With this workshop, the ALBA Network and The FENS-Kavli Network of Excellence provide an opportunity for supporting the careers of researchers from underrepresented groups working in research. Participants will learn and discuss about the tools and strategies needed for successful career-related negotiations and management of different situations in a scientific career. Senior researchers and FENS-Kavli scholars will attend the session and be sharing experiences from their own careers. Registration is required for this event.
  • Session Time
    15:45 - 17:15
    Session Type
    Parallel Symposium
    Session Description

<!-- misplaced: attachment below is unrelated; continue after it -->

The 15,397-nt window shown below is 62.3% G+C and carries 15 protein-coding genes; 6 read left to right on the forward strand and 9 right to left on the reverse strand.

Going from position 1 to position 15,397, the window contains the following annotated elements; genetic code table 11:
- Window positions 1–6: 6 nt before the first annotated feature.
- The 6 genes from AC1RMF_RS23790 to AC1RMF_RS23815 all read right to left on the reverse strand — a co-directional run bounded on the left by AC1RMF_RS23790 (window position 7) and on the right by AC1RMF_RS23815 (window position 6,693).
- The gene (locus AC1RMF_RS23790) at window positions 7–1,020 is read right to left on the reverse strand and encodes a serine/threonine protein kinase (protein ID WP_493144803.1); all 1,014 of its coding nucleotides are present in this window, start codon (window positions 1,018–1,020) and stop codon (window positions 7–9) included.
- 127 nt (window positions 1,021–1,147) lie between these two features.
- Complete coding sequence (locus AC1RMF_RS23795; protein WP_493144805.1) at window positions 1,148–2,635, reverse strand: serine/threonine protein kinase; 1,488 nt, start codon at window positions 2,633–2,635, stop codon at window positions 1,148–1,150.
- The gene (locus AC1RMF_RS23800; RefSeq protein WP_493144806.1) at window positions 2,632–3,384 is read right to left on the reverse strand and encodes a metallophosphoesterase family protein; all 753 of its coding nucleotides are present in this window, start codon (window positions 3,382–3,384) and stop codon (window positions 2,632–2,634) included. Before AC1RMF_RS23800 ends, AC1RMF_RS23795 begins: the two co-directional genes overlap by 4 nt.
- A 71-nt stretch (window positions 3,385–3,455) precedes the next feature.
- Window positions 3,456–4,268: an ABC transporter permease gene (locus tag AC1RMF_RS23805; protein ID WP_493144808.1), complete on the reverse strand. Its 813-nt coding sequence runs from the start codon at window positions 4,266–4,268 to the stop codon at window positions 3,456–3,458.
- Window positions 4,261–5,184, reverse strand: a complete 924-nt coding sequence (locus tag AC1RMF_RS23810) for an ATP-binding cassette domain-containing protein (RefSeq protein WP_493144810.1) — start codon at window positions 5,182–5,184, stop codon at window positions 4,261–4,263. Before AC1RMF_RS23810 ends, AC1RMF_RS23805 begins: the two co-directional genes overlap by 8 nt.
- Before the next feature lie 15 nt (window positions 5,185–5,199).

The ability to update memories in changing environments is critical for evolutionary fitness. Memories frequently return to a state in which they are destabilised and require synaptic plasticity to be 'reconsolidated' in an updated form. This process could provide a therapeutic opportunity for mental health disorders, such as drug addiction, in which maladaptive memories contribute to the long-term risk of relapse. Thus, understanding the mechanisms of memory destabilisation is important from basic and translational perspectives. This symposium will bring together experts researching memory destabilisation across species, at multiple levels of analysis. Amy Milton (UK), who first demonstrated dissociations in memory retrieval, destabilisation and restabilisation and their dependence on NMDA receptors, will chair. She will also discuss whether 'extinction within the reconsolidation window' engages memory updating mechanisms. Jonathan Ploski (US) will discuss how specific genetic manipulations in NMDA receptor subtype expression and trafficking enhances memory malleability. Johannes Felsenberg (CH) will present circuit-level analyses of memory updating in Drosophila, and discuss the switch between memory updating and new memory formation. Finally, Maria Pedreira (AR) will consider the relationship between memory updating and prediction error, from crabs to humans. This symposium will interest a wide audience, from those working on synaptic plasticity to clinician researchers.